Sections

Home New York National Sports Calendar

Haitians mark revolution birth

Share on TwitterTweet
Share on Facebook
Subscribe

Don’t miss our updates:

Last Sunday, amidst an array of picnickers squeezing out the last weeks of summer family fun, Haitians, Haitian-Americans, folklorists, and other Haitian culture enthusiasts gathered close to the banks of the Prospect Park’s six-acre lake near the Parkside park entrance. As they have for years at this spot, beginning in the afternoon, the community commemorated the ceremony among slaves that sparked the Haitian revolution.

Aug. 14 marked the 223rd anniversary of the Congress of Bwa Kayiman, where enslaved people in the French colony Saint-Domingue, now known as Haiti, planned a general insurrection in 1791.

Against apparent odds, they succeeded and went on to establish Haiti, the world’s first enduring Black republic.

Ougan Asogwe (High Priest) Deenps “Gran Bwa” Bazile led the five-hour ceremony in the park, along with Neg Gran Bwa Drummers, featuring traditional Vodou drumming and singing. Other local drummers filtered in and out during the daylong ceremony.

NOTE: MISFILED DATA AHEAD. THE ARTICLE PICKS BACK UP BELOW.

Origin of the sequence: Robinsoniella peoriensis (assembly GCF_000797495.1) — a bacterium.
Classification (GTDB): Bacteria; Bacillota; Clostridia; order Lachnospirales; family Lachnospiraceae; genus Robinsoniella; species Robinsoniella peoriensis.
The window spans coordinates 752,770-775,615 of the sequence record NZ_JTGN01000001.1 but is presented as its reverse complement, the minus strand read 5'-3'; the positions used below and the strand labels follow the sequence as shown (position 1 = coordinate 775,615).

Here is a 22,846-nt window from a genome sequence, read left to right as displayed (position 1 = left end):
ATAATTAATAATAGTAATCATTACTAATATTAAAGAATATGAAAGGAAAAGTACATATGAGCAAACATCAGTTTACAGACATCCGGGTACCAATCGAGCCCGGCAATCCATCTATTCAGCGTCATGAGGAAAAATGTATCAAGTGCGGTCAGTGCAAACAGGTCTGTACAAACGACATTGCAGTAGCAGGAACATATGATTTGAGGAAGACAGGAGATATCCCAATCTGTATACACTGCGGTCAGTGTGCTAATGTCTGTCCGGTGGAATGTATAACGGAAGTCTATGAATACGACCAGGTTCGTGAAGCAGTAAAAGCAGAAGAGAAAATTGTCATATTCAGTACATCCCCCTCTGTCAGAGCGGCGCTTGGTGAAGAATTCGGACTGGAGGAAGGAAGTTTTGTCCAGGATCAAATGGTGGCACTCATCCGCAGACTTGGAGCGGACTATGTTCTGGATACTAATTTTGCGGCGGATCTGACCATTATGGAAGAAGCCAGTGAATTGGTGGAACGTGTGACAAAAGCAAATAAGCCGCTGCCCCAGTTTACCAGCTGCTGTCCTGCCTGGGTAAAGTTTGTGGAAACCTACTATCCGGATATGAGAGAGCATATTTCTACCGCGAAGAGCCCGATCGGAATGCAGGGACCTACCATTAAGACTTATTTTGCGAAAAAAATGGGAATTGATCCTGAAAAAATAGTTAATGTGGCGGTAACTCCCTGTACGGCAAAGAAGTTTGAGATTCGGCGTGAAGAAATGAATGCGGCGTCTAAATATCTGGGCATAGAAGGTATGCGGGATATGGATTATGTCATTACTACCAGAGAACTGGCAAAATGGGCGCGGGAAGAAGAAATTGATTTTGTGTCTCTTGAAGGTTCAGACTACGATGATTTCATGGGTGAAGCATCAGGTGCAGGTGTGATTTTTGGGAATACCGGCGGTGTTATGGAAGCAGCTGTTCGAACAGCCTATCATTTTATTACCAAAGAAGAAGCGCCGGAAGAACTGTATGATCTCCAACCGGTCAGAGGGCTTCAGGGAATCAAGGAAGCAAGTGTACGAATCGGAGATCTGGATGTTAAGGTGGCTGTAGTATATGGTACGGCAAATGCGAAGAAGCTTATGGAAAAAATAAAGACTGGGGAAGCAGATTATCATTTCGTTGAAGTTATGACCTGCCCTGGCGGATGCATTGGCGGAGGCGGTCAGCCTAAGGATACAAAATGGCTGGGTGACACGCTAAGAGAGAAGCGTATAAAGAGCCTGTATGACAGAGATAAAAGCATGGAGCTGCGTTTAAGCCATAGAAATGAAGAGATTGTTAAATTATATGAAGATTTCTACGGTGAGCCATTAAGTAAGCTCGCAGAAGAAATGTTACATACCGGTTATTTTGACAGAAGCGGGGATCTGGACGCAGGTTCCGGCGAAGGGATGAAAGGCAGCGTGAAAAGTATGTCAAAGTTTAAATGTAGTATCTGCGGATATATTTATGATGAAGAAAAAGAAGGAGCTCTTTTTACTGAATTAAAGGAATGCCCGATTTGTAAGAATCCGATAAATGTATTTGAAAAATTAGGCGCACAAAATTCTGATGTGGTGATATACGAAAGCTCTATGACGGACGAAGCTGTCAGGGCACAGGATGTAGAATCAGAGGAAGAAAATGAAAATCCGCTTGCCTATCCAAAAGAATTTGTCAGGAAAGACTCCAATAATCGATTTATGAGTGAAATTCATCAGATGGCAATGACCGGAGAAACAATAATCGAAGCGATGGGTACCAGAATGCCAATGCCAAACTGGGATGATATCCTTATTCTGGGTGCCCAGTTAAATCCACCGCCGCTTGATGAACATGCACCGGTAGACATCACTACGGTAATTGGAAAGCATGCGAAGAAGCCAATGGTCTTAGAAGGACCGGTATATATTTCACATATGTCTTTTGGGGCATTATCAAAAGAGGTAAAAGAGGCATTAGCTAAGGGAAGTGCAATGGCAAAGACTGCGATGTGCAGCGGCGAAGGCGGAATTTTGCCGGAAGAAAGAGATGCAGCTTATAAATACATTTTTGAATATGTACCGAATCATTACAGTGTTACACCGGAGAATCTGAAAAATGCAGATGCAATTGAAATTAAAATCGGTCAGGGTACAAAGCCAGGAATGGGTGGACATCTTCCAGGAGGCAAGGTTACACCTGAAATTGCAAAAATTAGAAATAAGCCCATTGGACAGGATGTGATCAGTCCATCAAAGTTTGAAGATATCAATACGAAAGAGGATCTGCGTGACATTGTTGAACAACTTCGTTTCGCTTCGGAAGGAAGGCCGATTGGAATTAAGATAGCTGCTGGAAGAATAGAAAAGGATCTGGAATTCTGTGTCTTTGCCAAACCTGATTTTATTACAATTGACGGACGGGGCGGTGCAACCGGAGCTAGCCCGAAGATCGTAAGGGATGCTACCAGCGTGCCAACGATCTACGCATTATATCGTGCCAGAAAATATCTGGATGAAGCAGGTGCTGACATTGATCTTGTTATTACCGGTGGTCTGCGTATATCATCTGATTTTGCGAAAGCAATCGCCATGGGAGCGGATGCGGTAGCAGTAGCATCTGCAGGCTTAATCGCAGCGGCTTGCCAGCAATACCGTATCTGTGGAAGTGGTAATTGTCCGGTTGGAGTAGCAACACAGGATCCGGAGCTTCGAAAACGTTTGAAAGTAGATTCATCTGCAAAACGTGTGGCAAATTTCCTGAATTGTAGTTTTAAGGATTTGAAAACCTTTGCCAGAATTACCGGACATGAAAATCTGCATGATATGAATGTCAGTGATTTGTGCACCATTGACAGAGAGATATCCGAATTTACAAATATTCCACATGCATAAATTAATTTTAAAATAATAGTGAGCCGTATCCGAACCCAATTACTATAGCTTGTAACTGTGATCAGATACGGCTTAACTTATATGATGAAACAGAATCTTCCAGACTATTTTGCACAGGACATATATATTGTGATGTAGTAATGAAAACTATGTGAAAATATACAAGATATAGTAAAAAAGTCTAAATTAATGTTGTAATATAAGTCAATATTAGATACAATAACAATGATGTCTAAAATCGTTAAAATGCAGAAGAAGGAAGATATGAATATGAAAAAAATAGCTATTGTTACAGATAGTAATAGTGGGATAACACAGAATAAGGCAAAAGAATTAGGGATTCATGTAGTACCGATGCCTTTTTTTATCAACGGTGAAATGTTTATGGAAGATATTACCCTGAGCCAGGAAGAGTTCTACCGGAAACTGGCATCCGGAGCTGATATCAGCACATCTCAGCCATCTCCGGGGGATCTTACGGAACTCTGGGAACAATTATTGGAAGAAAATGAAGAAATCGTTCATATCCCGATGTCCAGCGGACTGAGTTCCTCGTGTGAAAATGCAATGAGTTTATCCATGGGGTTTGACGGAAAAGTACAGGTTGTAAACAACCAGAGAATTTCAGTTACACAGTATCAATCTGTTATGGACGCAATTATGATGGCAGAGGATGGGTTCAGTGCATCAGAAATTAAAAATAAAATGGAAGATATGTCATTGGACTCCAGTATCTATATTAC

Two papier-mâché snakes representing the Vodou god Damballa entwined the poto mitan, the pole planted in the center of the space, around which most of the rites took place. There were also two altars that faced the center.

During the course of the afternoon, numerous rituals were observed, songs sung, and Vodou gods evoked, all in the observance of the gall and guts it took for the slaves, gathered in the northern part of the country, to launch the revolt.

Artist Ambroise Anderson participated in his own way, entering the park early on with a blank canvas, set up not far from the on-going rituals. The afternoon and evening’s drumming served as inspiration and backdrop while he created his interpretation of the Bwa Kayiman ceremony on canvas with paint.

The organizers for this event later wrote: “This is a celebration not just of Ayisyens (Haitians), yet for all oppressed peoples who appreciate the spirit of liberation.”

Center for Traditional Music and Dance (CTMD) and its Haitian Community Cultural Initiative, Verite sou Tanbou served as media sponsors for the all-day Haitian arts and culture celebration.

Updated 3:05 am, July 10, 2018
Today’s news:
Share on TwitterTweet
Share on Facebook
Subscribe

Don’t miss our updates:


Reader feedback

Comments closed.

Don’t miss out!

Stay in touch with your community. Subscribe to our free newsletter: